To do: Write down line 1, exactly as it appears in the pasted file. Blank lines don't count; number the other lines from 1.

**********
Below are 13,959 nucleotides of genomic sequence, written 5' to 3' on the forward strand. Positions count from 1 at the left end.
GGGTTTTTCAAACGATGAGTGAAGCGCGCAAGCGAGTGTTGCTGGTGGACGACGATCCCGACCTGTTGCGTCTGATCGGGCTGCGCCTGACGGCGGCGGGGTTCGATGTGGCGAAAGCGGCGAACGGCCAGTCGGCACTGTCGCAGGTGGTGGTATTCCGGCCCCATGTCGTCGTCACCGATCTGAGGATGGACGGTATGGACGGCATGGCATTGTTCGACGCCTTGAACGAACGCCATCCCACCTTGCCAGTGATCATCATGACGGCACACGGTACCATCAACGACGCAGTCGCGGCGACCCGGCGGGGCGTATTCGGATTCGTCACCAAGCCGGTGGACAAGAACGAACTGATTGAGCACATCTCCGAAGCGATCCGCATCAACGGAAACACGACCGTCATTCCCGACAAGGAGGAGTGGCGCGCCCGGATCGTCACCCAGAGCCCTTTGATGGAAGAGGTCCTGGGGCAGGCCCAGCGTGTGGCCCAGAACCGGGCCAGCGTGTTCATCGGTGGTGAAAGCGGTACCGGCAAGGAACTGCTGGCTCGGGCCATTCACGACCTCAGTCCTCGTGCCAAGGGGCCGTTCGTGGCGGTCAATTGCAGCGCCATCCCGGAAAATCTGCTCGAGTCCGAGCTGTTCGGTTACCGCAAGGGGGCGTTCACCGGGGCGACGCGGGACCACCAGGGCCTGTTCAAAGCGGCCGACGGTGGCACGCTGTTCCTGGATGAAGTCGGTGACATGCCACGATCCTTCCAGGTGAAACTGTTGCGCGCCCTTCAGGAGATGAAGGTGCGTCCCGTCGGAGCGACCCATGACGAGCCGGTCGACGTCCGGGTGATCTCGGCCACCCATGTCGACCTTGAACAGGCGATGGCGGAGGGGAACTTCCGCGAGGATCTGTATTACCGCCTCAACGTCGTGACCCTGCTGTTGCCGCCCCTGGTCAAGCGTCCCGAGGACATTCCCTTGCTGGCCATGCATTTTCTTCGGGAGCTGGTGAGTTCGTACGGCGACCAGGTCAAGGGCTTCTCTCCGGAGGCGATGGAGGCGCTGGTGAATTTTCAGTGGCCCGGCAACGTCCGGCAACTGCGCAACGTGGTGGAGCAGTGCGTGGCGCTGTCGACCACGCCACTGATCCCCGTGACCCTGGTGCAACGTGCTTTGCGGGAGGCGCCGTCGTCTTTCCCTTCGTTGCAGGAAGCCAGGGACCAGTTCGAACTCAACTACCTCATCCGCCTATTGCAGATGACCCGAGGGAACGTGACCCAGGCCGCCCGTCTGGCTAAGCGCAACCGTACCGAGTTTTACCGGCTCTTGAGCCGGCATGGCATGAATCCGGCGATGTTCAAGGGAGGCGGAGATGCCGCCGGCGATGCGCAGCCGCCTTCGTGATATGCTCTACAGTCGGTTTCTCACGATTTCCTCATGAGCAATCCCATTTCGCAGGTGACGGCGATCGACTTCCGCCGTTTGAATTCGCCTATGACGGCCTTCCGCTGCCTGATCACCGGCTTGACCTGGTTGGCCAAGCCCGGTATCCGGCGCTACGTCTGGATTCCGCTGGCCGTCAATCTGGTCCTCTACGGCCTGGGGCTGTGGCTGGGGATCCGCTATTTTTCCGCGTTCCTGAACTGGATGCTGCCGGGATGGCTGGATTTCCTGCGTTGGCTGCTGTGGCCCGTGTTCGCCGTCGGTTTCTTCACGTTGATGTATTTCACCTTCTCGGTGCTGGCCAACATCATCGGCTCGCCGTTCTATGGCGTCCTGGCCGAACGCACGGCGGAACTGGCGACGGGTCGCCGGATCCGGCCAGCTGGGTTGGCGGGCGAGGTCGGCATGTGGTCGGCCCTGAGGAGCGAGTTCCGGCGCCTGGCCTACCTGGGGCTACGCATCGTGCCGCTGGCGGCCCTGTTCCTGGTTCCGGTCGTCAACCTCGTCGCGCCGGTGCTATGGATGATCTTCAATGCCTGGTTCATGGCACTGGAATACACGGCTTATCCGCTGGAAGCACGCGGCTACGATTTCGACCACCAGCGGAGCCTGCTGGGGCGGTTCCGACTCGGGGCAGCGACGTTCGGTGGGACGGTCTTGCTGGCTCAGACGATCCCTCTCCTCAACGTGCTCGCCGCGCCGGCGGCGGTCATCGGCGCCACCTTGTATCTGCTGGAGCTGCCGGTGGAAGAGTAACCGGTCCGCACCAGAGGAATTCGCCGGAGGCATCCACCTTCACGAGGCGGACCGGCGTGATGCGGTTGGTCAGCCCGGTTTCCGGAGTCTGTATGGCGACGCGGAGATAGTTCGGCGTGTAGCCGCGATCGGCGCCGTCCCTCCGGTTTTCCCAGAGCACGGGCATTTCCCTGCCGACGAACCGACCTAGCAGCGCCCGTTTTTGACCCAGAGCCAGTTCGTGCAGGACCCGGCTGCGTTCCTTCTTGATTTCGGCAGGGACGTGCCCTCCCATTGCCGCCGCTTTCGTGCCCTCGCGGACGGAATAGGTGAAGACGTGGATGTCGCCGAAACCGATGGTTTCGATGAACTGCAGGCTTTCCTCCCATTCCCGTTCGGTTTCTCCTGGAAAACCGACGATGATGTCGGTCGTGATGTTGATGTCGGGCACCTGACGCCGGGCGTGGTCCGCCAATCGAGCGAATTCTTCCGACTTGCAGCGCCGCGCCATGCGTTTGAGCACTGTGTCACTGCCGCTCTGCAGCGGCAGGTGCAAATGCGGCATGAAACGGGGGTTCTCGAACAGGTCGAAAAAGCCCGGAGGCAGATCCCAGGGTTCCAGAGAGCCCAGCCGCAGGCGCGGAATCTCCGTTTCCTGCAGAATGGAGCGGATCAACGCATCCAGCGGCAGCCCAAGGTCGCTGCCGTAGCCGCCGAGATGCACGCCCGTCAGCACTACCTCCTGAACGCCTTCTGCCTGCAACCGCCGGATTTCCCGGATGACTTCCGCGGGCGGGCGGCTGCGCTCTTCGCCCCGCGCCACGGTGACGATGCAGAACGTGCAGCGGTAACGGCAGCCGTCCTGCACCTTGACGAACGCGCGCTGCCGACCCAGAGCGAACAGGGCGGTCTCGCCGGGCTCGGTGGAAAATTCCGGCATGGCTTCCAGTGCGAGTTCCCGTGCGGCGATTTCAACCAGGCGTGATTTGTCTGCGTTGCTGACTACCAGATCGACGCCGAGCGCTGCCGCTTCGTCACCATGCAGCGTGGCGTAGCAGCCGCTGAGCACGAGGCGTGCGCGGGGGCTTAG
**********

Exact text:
Below are 13,959 nucleotides of genomic sequence, written 5' to 3' on the forward strand. Positions count from 1 at the left end.